If there is one pub that every visitor should go to when in Sapa, it is the Red Dragon. The establishment is owned by an English expatriate who has lived in Vietnam for a decade. Red Dragon is a two-storey structure: the first floor is similar to an English tea room, while the second floor looks more like British-style pub and just like a true pub, this place boasts an impressive selection of bottled beer and good grub to accompany one's drink (or drinks) of choice, such as sausages (also known as bangers) and mash. Aside from the fine drinks, the fireplace in the joint will also keep patrons warm during the coldest of nights.
Like most rural areas in Vietnam, there are no shopping malls in Sapa. Instead, there are many markets where locals buy (and sell) an assortment of goods. Tourists can also purchase souvenirs and other locally made products in these markets. The most popular of all Sapa markets is the Saturday market. This is made famous mostly because of the 'love market,' wherein teenagers from the tribes go to town to find a partner. Unfortunately, it has become significantly commercial in recent years.
The Bac Ha Market and Coc Ly Market are good alternatives for those who want to experience shopping the way locals do without being dampened by commercialization. Every Sunday, the different hill tribes that meet in the morning to sell their wares make up the Bac Ha Market. Unlike the Saturday market, this is more about local business than tourism. The market is open until noon, but the best time to visit is between dawn and late morning. If you miss the Bac Ha Market, you can wait until Tuesday for the Coc Ly Market, which is smaller and less varied.
Trekking is the main activity in Sapa, and because Sapa is surrounded by mountains, this is to be expected. This is also the reason there are trekking maps available which show the walking trails and trekking routes around town. Most hotels in Sapa offer tourists guided half-day and day long treks, but the best places to inquire about these treks are the Cha Pa Garden, Auberge Hotel, Cat Cat View Hotel and Mountain View Hotel.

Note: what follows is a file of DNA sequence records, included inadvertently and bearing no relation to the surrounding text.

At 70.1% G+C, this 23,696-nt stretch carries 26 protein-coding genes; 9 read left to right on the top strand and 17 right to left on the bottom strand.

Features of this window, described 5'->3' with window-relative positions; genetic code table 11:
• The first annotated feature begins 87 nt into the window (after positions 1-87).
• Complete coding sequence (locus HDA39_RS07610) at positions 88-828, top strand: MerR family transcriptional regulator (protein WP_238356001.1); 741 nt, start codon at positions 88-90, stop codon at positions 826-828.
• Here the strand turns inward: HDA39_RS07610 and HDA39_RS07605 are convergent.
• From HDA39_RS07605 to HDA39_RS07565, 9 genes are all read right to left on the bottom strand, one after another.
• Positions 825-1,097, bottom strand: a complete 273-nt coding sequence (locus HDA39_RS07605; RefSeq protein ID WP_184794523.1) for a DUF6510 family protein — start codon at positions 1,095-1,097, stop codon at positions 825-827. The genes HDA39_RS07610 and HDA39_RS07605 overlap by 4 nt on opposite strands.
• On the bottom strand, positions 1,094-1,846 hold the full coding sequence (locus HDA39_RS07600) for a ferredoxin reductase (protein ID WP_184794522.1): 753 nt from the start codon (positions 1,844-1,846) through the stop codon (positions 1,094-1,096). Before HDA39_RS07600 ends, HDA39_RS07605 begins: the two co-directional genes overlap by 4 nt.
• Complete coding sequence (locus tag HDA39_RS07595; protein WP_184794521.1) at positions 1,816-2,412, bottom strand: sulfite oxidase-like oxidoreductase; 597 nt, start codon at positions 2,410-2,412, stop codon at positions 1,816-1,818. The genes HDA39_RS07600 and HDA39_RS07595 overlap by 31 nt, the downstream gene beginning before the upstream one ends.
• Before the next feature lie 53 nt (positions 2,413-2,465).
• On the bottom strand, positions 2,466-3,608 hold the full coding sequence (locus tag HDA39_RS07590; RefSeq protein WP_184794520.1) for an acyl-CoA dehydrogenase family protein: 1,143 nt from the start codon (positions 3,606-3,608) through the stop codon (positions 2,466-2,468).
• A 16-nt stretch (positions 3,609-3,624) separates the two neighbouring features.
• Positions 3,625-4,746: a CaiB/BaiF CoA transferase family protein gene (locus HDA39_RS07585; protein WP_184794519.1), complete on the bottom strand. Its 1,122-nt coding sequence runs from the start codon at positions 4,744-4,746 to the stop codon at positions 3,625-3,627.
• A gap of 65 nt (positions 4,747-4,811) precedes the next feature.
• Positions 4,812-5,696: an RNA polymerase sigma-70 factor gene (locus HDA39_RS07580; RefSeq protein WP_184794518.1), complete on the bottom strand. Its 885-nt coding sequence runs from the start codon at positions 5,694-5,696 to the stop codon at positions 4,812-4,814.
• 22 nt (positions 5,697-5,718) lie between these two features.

While it is possible to go hiking around Sapa on your own, it is better to have the assistance of a guide to guarantee a more enriching experience. When it comes to longer treks or overnight stays in the villages, the knowledge of a local will come in handy.
Tourists who want to learn something new can go on community-based tours to Sin Chai, a Hmong village. On most tours, overnight stays are arranged so people can learn about textiles, or tribal music and dance.
One can take a train to reach Sapa, but it is a nine-hour ride from Hanoi to Lao Cai. Those who want less hassle should choose a night train. From Lao Cai, it will take about 45 minutes to an hour of road travel (either by minibus or taxi) to get to the desired destination. Travellers also have the option to drive from Hanoi (usually by motorcycle), but the direct route to the capital will take about 10 hours. Getting around Sapa is mostly done on foot.
The dry season begins from around January and lasts until June. The best time to visit is between March to May because January and February are the coldest and foggiest months of the year. There are times when temperature drops to almost freezing, and visitors find themselves blocked by a thick wall of fog. It is warm during June and August, though it often rains during this time, especially in the mornings. Tourists are advised to visit during the week, when the town is less crowded.
Before visiting, tourists should bring with them the necessary gear appropriate for the weather. Good trekking footwear or rubber boots are a must.